Bethel and Rex Root have always paid their property taxes as soon as the bill arrived in their mailbox.
For nine years, there has been no problem.
But now, the Hillsborough County Property Appraiser's Office says it miscalculated how much they owed all those years. The mistake means the Roots received exemptions they weren't entitled to of more than $367,000 in their home's value.
"I was quite flabbergasted," Bethel Root said.
Making matters worse, the county placed a lien on the home, and the only way to remove it was to pay $5,000 in back taxes. So the Roots, retired and on a fixed income, sent in the money last month.
But then, a few weeks later, the county called with another mistake. Now they owe $3,000 more.
"They change the totals all the time," Root said. "It depends on what day it is there, I think."
How could this happen?
Jim Glaros, assistant chief deputy for the Hillsborough County Property Appraiser's Office, said the Root's case is the perfect storm of a clerical error mixed with the homeowners' misunderstanding of the homestead exemption.
"We've tried so many times to educate homeowners, but many people just pay their bill without paying attention to the exemptions, and I do get that," Glaros said.
The Roots' situation is an extreme example, he said. Mistakes typically don't go nine years before they are discovered. Still, Glaros said he hopes this case will spur renewed diligence on the part of his office and homeowners in checking assessments.
It turns out there were actually two mistakes that led to the shortfall in taxes collected from the Roots. First, the property appraiser's office didn't assess the property correctly. And then the tax collector didn't charge enough.
When the Roots bought their home in 2001, the property appraiser's office failed to remove the $25,000 homestead exemption the previous owner had on the home. Florida law allows homeowners a break on their taxes for their primary home.
The Roots live here part of the year, but their primary residence is in Michigan, so they're not entitled to the exemption. But they didn't apply for it and say they didn't even know they had it.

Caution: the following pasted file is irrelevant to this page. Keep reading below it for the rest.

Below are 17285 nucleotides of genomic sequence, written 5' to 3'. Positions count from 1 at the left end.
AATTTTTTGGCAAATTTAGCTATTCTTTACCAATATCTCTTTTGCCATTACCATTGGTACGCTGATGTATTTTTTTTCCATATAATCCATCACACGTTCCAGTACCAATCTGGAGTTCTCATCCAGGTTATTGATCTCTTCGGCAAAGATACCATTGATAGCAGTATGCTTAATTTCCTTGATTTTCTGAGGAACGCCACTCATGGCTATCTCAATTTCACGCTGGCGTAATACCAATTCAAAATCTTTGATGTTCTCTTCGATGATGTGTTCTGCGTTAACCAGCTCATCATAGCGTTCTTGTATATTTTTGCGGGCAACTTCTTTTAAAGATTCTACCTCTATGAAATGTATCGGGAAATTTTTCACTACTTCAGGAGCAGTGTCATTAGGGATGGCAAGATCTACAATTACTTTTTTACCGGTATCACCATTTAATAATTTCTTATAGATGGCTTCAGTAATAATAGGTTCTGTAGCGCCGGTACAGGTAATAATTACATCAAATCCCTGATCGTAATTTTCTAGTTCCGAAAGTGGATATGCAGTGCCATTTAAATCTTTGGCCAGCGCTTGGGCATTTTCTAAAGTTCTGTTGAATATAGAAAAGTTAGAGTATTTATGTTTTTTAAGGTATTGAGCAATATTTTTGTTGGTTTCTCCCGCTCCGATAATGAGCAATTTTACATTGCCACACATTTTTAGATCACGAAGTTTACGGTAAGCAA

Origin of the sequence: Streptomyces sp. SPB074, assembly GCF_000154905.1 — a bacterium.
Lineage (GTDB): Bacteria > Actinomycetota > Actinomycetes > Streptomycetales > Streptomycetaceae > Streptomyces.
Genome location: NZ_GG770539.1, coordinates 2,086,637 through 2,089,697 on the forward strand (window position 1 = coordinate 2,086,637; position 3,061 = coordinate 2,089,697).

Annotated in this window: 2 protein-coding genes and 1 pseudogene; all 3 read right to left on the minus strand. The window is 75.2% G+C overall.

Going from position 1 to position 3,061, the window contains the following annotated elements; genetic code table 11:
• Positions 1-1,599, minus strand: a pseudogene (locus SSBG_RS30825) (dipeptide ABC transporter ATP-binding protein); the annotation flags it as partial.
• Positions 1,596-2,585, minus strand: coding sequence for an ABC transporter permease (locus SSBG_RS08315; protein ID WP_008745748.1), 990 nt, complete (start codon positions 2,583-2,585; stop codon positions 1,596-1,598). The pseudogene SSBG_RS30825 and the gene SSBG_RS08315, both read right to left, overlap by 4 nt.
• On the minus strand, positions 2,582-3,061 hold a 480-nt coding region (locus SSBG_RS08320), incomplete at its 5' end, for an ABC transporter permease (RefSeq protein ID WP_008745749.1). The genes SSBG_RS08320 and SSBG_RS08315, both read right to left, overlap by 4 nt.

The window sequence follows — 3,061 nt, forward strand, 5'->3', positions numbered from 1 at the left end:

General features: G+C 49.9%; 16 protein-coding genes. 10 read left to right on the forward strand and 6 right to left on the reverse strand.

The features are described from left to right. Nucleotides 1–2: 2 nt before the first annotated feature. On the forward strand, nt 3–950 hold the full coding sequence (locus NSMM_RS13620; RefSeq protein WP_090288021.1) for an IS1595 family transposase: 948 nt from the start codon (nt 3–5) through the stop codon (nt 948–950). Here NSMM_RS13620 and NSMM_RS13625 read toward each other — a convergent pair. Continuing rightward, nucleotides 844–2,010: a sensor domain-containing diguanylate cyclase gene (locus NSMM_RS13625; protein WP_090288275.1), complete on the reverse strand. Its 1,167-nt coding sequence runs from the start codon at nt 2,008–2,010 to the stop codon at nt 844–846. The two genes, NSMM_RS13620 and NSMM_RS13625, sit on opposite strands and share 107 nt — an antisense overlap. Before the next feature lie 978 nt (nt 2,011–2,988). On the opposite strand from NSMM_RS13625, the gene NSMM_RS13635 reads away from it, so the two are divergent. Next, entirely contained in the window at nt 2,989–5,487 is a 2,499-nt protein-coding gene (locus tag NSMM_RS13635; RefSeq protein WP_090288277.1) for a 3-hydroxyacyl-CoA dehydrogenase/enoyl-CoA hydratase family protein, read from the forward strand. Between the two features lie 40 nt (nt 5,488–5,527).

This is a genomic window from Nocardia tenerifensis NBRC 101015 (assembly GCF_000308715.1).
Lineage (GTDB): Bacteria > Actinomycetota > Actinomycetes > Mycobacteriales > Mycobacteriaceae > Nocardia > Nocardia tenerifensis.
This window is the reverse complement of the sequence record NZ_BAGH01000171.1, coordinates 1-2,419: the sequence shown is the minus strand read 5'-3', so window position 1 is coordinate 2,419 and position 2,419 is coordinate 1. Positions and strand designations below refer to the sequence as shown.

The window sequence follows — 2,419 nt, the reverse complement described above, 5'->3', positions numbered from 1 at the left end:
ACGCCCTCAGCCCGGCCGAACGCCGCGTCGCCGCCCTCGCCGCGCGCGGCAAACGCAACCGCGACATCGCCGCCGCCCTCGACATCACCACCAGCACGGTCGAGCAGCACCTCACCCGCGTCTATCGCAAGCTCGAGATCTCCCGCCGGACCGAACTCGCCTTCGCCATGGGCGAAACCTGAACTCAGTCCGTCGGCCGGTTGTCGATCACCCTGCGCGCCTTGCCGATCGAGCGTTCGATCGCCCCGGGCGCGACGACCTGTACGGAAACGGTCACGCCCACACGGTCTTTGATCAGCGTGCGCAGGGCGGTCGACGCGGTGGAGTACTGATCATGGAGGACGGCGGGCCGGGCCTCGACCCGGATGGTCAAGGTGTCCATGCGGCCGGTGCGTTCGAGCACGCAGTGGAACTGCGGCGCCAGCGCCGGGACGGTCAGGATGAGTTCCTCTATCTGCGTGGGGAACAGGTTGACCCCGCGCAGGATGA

The home at 5311 Sharon Trail is so close to the Polk County line it has a Lakeland postal address. What's more, garbage and other services are provided by Polk County under a commonly used intercounty arrangement.
Glaros said he doesn't know why it took so many years for his office to figure out the mistake. Now that's it's caught, though, the office can't just look the other way, he said. "We're only asking that they pay what they should have already paid. That's all we're asking."
The information was turned over to the Hillsborough County tax collector, where another mistake occurred.
Dana Dove, from the tax office, said an employee who no longer is with the county, "for obvious reasons," estimated the taxes incorrectly and forgot to tally $3,100. That's why the couple were asked to pay just $5,000 at first, she said.
The $25,000 homestead exemption is only part of the problem. The exemption also caps the assessed value of a home at 3 percent a year no matter how much its market value increases.
The Roots paid $35,000 for their home, but the value appreciated during the housing boom, and the taxes they already paid were based on the 3 percent homestead cap. When that cap is removed, the amount of taxes that should have been paid goes up.
Dove admits this was the government's mistake, but she's not budging on the amount owed.
"Taxes are due," Dove said. "I'm sorry. We made a mistake. There's no way I can absorb $3,100."
So how far back the county can go when collecting back taxes due to its own error? Dove said the statute of limitations is 10 years. That means the Roots nearly got out of paying any of the shortfall.
The Roots say they're not trying to get out of paying their fair share, but the county has put them in a tough spot. They say they can't afford to pay nine years of taxes all at one time.
"I think they should compromise," Bethel Root said. "We would be willing to pay a portion, but I don't think we should have to pay for all of their clerical mistakes."
This week, Dove said she would bill the couple in writing for the total amount owed and promised that this time, it won't change. The county also agreed to let the Roots take as long as they need to pay the back taxes.
Even so, that agreement comes with two catches: They must pay at least one year's worth of taxes at a time. And until they're paid up, the lien on the home will remain.